HE may look like an average family pet but Tosh the springer spaniel has been at the forefront of the war on drugs across the county.
His nose has been responsible for helping to sniff out £700,000 of illegal drugs in his last few years of service alone.
As a passive drugs dog with Hampshire police’s dog unit, Tosh has been trained to smell out substances on people who may be carrying or who have recently used drugs.
But after nearly seven years in the job, Tosh is heading to Civvy Street to enjoy a well-earned retirement.
The disease rickets, with which he was born, is now starting to take its toll and Tosh needs longer to recover from drug operations that can leave him struggling to walk.
Handler PC Guy Hall said: “It is a really sad time and difficult too. We have been together for nearly seven years and during that time we have put the world to rights during our shifts.
“He is so full of energy but he really does struggle if he has been working all day.”
The lively hound came to the force after he was found abandoned by a rescue centre in the Midlands and staff there recognised his potential as a drugs dog.
He was put through his paces and trained to recognise any banned substance by indicating when he smelt it.
PC Hall explained: “They are trained to indicate when they smell any drug and then they are rewarded by being given their favourite toy and being made a fuss of. They then link smelling that smell to getting their favourite thing.”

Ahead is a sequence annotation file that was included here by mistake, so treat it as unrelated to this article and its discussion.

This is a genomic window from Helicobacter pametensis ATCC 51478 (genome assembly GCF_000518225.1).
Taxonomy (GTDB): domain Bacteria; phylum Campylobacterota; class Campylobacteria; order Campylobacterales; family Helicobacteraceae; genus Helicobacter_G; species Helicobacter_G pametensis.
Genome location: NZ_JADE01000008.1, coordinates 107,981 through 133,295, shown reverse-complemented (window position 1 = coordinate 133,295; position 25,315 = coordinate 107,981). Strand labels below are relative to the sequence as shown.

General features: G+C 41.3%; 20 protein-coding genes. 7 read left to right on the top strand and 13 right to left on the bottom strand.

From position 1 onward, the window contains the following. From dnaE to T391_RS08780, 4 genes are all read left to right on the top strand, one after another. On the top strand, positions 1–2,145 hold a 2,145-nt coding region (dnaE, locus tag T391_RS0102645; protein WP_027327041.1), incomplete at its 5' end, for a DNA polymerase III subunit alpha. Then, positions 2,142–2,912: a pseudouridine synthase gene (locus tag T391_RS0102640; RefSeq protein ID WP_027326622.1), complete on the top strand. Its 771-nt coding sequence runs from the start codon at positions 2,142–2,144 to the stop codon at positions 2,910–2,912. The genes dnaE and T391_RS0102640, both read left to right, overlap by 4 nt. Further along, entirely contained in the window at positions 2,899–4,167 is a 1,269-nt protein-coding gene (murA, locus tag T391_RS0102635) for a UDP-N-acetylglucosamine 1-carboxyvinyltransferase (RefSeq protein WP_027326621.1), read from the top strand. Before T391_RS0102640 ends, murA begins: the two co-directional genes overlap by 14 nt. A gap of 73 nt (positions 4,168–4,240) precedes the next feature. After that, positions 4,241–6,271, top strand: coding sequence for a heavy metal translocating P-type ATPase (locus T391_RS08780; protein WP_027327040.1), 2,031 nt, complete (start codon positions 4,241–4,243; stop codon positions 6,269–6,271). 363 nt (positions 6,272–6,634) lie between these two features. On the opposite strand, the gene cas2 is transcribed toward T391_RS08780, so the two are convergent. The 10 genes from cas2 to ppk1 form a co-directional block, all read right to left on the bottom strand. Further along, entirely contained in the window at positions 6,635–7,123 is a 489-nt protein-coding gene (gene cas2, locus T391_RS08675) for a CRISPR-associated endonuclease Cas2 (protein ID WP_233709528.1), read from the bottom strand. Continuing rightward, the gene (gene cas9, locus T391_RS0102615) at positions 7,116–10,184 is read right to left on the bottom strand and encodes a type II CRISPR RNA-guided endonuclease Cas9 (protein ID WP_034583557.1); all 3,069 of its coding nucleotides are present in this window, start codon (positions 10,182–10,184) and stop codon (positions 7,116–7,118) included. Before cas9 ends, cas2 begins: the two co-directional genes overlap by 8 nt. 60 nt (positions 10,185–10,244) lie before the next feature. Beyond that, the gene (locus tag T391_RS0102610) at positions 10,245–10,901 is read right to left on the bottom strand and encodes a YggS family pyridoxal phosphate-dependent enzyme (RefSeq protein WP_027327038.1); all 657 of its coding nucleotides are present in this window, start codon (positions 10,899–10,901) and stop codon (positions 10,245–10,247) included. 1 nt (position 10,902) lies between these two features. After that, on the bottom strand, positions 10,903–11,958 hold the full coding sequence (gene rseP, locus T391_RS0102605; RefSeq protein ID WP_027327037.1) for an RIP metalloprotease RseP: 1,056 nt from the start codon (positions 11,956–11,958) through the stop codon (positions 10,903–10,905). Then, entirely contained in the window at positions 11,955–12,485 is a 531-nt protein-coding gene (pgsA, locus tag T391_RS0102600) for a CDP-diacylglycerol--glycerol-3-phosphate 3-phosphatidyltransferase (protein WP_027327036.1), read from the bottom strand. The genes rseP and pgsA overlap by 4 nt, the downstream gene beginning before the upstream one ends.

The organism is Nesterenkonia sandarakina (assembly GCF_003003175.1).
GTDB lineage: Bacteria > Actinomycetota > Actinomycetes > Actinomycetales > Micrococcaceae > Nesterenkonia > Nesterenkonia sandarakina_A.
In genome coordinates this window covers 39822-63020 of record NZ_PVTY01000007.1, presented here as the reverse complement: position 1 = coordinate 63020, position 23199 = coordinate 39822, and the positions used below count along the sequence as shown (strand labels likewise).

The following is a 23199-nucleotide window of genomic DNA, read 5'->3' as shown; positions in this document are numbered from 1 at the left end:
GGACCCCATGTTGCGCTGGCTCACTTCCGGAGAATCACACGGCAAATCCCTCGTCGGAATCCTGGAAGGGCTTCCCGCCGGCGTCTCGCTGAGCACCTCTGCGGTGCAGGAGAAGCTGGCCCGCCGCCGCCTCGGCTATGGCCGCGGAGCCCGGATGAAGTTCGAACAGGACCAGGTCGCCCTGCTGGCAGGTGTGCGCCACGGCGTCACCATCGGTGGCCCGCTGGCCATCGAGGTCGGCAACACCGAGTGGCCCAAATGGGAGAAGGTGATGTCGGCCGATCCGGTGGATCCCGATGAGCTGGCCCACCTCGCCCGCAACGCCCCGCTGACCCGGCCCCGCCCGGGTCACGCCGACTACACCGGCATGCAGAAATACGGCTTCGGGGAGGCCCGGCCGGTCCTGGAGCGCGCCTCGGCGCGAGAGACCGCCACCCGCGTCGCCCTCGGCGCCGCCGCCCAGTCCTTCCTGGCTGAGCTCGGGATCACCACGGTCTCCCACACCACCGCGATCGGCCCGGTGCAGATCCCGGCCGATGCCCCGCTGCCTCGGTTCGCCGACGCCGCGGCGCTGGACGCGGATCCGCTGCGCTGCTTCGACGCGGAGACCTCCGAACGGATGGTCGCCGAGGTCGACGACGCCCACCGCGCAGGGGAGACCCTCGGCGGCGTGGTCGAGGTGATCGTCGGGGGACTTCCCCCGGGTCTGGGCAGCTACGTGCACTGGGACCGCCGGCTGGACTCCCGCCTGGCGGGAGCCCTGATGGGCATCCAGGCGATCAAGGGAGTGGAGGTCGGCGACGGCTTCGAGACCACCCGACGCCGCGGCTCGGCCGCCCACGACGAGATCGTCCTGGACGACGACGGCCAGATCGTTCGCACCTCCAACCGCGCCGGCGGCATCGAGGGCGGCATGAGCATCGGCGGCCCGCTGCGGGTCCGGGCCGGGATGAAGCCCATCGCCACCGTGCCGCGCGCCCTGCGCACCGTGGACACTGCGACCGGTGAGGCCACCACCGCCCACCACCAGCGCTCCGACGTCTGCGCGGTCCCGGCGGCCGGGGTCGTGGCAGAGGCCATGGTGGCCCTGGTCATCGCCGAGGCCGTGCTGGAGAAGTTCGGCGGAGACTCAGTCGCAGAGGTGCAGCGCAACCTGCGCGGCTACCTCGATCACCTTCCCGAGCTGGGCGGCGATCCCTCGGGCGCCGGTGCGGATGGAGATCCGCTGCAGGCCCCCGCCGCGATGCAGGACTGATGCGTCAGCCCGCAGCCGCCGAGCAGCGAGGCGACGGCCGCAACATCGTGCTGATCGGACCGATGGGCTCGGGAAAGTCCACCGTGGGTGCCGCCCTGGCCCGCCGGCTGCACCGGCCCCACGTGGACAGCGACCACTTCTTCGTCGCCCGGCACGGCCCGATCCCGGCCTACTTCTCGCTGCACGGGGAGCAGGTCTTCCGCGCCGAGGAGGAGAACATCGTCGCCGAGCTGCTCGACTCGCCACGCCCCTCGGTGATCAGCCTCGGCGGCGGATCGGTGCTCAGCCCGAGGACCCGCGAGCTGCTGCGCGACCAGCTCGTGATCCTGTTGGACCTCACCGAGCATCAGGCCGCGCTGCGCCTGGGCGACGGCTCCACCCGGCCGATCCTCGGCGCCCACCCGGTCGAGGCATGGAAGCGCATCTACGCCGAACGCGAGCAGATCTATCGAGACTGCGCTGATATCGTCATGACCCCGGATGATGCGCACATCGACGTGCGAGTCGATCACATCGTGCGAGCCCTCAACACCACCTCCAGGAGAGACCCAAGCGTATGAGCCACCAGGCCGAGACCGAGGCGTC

Tosh has been a regular fixture at festivals in Hampshire and the Isle of Wight and goes on routine patrols at Southampton Airport, the ferry ports, train stations and night-spots in a bid to help stamp out the supply and use of drugs. He is also a vital tool in engaging with the public as he gets his fair share of attention when in a crowd.
And all he requires after a hard shift on the front line is a chew on his beloved tennis ball and a tickle on the tum.
“He loves to work and really enjoys it but it is time to call it a day,” added PC Hall.
Tosh has now been found a home near Oxford after PC Hall, who has been with the dog unit for nine years, decided he could not keep him.
He said: “Tosh would just get jealous of the other dogs if he saw me taking them to work and not him. It has been really hard, particularly for my two young kids who have grown up with Tosh but it is the right thing to do. After a few weeks with his new owner I am sure he will forget all about me, but he has been a fantastic dog and I will miss him.”